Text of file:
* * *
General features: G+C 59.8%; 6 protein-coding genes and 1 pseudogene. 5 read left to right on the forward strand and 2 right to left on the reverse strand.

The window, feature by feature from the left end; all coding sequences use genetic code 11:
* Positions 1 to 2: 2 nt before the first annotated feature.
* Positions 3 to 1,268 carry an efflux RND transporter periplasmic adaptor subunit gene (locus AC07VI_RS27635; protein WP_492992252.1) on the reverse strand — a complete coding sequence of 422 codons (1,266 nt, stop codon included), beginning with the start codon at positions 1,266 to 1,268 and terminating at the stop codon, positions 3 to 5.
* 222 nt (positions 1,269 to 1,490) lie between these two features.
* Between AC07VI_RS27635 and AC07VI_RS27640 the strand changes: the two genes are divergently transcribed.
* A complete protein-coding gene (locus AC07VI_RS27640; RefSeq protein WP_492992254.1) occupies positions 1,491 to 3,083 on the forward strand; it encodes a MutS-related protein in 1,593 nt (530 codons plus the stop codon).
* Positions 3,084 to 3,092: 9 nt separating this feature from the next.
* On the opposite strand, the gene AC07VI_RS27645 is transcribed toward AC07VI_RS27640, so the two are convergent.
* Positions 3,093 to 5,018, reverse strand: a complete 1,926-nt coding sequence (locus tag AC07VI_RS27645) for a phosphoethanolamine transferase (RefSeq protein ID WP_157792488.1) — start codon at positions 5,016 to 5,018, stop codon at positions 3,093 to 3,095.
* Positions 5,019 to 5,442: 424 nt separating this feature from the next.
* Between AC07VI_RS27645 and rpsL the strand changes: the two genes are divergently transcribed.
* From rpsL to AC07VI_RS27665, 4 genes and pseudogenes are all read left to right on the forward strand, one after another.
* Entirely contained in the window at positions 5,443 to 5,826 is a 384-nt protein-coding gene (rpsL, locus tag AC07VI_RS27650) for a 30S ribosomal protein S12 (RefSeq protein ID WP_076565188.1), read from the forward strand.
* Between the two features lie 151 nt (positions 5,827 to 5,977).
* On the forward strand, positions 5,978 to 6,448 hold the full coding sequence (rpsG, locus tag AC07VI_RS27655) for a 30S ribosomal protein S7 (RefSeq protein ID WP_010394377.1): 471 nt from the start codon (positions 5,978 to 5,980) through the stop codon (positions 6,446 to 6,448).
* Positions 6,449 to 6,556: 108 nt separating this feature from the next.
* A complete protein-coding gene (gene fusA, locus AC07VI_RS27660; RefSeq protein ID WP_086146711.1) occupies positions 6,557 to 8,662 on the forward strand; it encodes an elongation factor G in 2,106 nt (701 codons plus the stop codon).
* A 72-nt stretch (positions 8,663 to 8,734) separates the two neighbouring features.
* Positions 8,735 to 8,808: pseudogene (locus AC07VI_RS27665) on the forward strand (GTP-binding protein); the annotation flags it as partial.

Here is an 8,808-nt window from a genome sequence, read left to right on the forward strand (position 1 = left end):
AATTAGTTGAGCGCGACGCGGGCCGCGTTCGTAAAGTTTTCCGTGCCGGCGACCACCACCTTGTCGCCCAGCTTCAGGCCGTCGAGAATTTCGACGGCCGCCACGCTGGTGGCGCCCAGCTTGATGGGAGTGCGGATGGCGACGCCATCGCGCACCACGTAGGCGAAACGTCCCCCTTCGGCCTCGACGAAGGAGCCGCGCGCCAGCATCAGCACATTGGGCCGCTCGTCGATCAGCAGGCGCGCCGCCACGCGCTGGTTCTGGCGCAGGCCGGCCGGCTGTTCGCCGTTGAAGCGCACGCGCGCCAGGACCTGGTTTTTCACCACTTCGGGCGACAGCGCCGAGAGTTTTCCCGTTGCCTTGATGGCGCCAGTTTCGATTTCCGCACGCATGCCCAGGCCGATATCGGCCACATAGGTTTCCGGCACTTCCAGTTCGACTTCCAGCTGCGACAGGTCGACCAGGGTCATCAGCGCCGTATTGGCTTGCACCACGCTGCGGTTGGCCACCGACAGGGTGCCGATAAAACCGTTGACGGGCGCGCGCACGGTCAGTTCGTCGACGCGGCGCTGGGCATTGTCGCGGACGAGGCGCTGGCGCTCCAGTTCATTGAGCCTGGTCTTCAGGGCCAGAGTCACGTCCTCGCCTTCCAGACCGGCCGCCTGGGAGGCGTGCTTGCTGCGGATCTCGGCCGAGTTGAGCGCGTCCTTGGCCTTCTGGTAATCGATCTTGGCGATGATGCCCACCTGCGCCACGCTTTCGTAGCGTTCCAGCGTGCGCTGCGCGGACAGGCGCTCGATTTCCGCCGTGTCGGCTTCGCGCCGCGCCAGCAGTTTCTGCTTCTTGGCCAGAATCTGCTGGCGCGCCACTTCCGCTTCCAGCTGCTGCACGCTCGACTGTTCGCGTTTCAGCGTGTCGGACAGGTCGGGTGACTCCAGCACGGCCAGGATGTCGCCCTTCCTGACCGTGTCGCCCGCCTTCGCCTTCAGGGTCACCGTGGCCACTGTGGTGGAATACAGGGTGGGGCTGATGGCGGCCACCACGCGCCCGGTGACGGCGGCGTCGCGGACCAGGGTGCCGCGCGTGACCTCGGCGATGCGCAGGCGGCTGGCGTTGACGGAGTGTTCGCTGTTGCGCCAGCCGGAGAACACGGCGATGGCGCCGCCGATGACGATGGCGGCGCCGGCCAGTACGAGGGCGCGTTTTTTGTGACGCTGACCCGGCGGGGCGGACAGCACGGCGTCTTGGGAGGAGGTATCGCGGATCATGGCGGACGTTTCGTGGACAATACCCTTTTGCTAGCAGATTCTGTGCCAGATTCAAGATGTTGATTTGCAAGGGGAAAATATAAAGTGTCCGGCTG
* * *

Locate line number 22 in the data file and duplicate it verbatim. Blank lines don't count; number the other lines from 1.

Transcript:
AATTAGTTGAGCGCGACGCGGGCCGCGTTCGTAAAGTTTTCCGTGCCGGCGACCACCACCTTGTCGCCCAGCTTCAGGCCGTCGAGAATTTCGACGGCCGCCACGCTGGTGGCGCCCAGCTTGATGGGAGTGCGGATGGCGACGCCATCGCGCACCACGTAGGCGAAACGTCCCCCTTCGGCCTCGACGAAGGAGCCGCGCGCCAGCATCAGCACATTGGGCCGCTCGTCGATCAGCAGGCGCGCCGCCACGCGCTGGTTCTGGCGCAGGCCGGCCGGCTGTTCGCCGTTGAAGCGCACGCGCGCCAGGACCTGGTTTTTCACCACTTCGGGCGACAGCGCCGAGAGTTTTCCCGTTGCCTTGATGGCGCCAGTTTCGATTTCCGCACGCATGCCCAGGCCGATATCGGCCACATAGGTTTCCGGCACTTCCAGTTCGACTTCCAGCTGCGACAGGTCGACCAGGGTCATCAGCGCCGTATTGGCTTGCACCACGCTGCGGTTGGCCACCGACAGGGTGCCGATAAAACCGTTGACGGGCGCGCGCACGGTCAGTTCGTCGACGCGGCGCTGGGCATTGTCGCGGACGAGGCGCTGGCGCTCCAGTTCATTGAGCCTGGTCTTCAGGGCCAGAGTCACGTCCTCGCCTTCCAGACCGGCCGCCTGGGAGGCGTGCTTGCTGCGGATCTCGGCCGAGTTGAGCGCGTCCTTGGCCTTCTGGTAATCGATCTTGGCGATGATGCCCACCTGCGCCACGCTTTCGTAGCGTTCCAGCGTGCGCTGCGCGGACAGGCGCTCGATTTCCGCCGTGTCGGCTTCGCGCCGCGCCAGCAGTTTCTGCTTCTTGGCCAGAATCTGCTGGCGCGCCACTTCCGCTTCCAGCTGCTGCACGCTCGACTGTTCGCGTTTCAGCGTGTCGGACAGGTCGGGTGACTCCAGCACGGCCAGGATGTCGCCCTTCCTGACCGTGTCGCCCGCCTTCGCCTTCAGGGTCACCGTGGCCACTGTGGTGGAATACAGGGTGGGGCTGATGGCGGCCACCACGCGCCCGGTGACGGCGGCGTCGCGGACCAGGGTGCCGCGCGTGACCTCGGCGATGCGCAGGCGGCTGGCGTTGACGGAGTGTTCGCTGTTGCGCCAGCCGGAGAACACGGCGATGGCGCCGCCGATGACGATGGCGGCGCCGGCCAGTACGAGGGCGCGTTTTTTGTGACGCTGACCCGGCGGGGCGGACAGCACGGCGTCTTGGGAGGAGGTATCGCGGATCATGGCGGACGTTTCGTGGACAATACCCTTTTGCTAGCAGATTCTGTGCCAGATTCAAGATGTTGATTTGCAAGGGGAAAATATAAAGTGTCCGGCTG